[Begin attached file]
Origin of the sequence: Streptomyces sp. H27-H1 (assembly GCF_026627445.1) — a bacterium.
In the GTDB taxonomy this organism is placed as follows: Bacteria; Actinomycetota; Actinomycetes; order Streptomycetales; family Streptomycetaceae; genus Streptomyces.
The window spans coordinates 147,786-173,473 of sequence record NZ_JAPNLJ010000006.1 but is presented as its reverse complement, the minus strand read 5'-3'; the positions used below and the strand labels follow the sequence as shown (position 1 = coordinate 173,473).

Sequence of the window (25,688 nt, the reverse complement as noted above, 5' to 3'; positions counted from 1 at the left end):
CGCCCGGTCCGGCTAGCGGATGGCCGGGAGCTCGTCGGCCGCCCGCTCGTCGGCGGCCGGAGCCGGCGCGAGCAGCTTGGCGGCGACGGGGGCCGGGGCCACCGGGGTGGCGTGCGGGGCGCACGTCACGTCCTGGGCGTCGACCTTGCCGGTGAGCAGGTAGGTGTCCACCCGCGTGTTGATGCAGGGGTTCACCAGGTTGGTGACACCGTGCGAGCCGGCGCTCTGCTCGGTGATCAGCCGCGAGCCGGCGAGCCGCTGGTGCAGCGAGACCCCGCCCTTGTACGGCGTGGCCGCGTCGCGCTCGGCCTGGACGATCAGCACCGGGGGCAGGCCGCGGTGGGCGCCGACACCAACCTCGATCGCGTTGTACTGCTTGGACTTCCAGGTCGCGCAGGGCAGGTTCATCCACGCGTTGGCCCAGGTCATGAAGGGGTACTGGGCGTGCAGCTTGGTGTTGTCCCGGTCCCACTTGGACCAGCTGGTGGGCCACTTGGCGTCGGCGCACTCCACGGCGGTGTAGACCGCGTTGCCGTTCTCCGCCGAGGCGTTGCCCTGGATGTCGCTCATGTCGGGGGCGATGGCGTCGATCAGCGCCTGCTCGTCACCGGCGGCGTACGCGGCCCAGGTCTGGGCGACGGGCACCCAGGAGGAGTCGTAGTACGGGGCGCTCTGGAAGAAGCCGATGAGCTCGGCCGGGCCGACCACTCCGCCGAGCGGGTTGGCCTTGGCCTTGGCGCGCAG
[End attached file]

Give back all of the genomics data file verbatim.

Origin of the sequence: Streptomyces sp. H27-H1 (assembly GCF_026627445.1) — a bacterium.
In the GTDB taxonomy this organism is placed as follows: Bacteria; Actinomycetota; Actinomycetes; order Streptomycetales; family Streptomycetaceae; genus Streptomyces.
The window spans coordinates 147,786-173,473 of sequence record NZ_JAPNLJ010000006.1 but is presented as its reverse complement, the minus strand read 5'-3'; the positions used below and the strand labels follow the sequence as shown (position 1 = coordinate 173,473).

Sequence of the window (25,688 nt, the reverse complement as noted above, 5' to 3'; positions counted from 1 at the left end):
CGCCCGGTCCGGCTAGCGGATGGCCGGGAGCTCGTCGGCCGCCCGCTCGTCGGCGGCCGGAGCCGGCGCGAGCAGCTTGGCGGCGACGGGGGCCGGGGCCACCGGGGTGGCGTGCGGGGCGCACGTCACGTCCTGGGCGTCGACCTTGCCGGTGAGCAGGTAGGTGTCCACCCGCGTGTTGATGCAGGGGTTCACCAGGTTGGTGACACCGTGCGAGCCGGCGCTCTGCTCGGTGATCAGCCGCGAGCCGGCGAGCCGCTGGTGCAGCGAGACCCCGCCCTTGTACGGCGTGGCCGCGTCGCGCTCGGCCTGGACGATCAGCACCGGGGGCAGGCCGCGGTGGGCGCCGACACCAACCTCGATCGCGTTGTACTGCTTGGACTTCCAGGTCGCGCAGGGCAGGTTCATCCACGCGTTGGCCCAGGTCATGAAGGGGTACTGGGCGTGCAGCTTGGTGTTGTCCCGGTCCCACTTGGACCAGCTGGTGGGCCACTTGGCGTCGGCGCACTCCACGGCGGTGTAGACCGCGTTGCCGTTCTCCGCCGAGGCGTTGCCCTGGATGTCGCTCATGTCGGGGGCGATGGCGTCGATCAGCGCCTGCTCGTCACCGGCGGCGTACGCGGCCCAGGTCTGGGCGACGGGCACCCAGGAGGAGTCGTAGTACGGGGCGCTCTGGAAGAAGCCGATGAGCTCGGCCGGGCCGACCACTCCGCCGAGCGGGTTGGCCTTGGCCTTGGCGCGCAG